SIERRA NATIONAL FOREST – The Bass Lake Ranger District, Sierra National Forest, is preparing to implement the fall/winter burning program, says District Ranger Denise Tolmie. Projects will consist of three activities: pile burning, broadcast, and underburning.
“The objective of these prescribed burns are to reduce fuel loading from recent tree mortality fuel projects within the Wildland Urban Intermix and high use recreation areas around Bass Lake,” says Tolmie. “Site preparation for reforestation within these areas and within the French Fire will also be accomplished with these burns. ”
Multiple underburning projects are proposed for the fall/winter/spring of 2016-17. The Source-Kinsman Underburn is located south and west of Clearwater station in the upper Clearwater Creek drainage, and the Batterson Administrative burn is located at the work station.
Burning will be conducted in moderately unstable atmospheric conditions and on Burn Days to provide optimum smoke dispersal, says Tolmie. Burning will stop if smoke dispersion becomes a problem, suppression tactics will then also be implemented.
Stump holes and logs may be mopped up to reduce the smoldering phase of combustion. High use roads will be monitored for visibility hazards, and traffic control will be provided when necessary.
Pile burning objectives are to remove fuels created during timber harvest, reforestation, and fuels reduction in high value areas such as along Wildland Urban Intermix and Nelder Grove Historical Area. The removal of these fuels provides a benefit by reducing the potential of a wildfire that would cause damage to wildlife habitat, watersheds, and private property.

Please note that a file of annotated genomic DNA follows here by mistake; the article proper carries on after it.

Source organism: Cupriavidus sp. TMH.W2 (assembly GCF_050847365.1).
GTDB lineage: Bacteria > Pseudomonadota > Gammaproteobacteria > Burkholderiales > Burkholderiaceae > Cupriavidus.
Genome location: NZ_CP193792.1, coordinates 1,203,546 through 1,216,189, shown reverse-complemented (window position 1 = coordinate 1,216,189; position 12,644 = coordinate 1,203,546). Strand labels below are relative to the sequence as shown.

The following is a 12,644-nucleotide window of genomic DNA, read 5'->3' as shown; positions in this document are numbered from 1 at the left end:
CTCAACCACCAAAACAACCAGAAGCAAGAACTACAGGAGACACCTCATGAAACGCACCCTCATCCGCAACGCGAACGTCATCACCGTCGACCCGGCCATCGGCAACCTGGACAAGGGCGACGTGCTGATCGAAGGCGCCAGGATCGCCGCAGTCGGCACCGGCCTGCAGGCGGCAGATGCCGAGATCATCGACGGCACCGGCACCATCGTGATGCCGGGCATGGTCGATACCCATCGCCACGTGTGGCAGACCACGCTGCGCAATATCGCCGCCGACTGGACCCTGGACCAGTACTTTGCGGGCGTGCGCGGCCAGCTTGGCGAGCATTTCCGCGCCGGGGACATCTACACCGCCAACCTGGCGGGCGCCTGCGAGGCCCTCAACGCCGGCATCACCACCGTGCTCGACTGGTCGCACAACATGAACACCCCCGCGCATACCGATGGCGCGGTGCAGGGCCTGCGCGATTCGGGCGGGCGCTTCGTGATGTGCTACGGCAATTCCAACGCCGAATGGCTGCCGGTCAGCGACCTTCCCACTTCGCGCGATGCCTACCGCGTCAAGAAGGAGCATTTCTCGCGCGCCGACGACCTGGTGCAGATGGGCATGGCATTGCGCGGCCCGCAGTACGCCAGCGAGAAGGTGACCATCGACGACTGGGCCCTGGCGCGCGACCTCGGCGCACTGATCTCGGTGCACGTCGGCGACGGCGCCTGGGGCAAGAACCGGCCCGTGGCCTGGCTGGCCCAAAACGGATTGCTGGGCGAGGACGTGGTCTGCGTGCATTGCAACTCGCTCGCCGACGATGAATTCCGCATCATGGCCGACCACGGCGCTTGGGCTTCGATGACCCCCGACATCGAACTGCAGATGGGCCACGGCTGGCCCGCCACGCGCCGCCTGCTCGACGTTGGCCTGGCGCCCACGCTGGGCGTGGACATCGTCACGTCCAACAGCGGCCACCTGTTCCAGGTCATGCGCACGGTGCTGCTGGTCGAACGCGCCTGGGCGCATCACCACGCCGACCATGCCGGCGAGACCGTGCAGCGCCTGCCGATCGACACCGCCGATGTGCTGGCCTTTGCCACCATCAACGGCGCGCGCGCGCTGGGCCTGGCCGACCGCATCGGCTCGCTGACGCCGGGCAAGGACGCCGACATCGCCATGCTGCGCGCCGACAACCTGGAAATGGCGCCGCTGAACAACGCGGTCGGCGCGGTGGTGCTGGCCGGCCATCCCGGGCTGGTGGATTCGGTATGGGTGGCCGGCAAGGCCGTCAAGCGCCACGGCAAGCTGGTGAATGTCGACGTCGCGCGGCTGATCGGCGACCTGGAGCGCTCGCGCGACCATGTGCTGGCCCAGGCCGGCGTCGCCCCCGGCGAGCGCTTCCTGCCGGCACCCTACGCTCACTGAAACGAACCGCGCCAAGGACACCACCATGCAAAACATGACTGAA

Pile burning projects are widely dispersed throughout the Bass Lake Ranger District. While many of the projects are located at the higher elevations of the district, some are near populated areas, and may result in a temporary reduction in air quality in the communities of Oakhurst, Fish Camp, Bass Lake, Ahwahnee, North Fork, and surrounding areas. Burning will be conducted on Burn Days as determined by the San Joaquin Valley Unified Air Pollution Control District.
Counties Air Pollution Control District covers Mariposa County and determines Burn Day’s on atmospheric conditions, which provide optimum smoke dispersal, however, normal diurnal wind changes allow the settling of drift smoke in basins and drainages during the late night and early morning hours.
By limiting the number of piles ignited at one time, and by “mopping up” (extinguishing) smoldering piles it is expected that emissions will not reach unacceptable levels. Actions to reduce visibility hazards include monitoring high use roads and providing traffic control if necessary.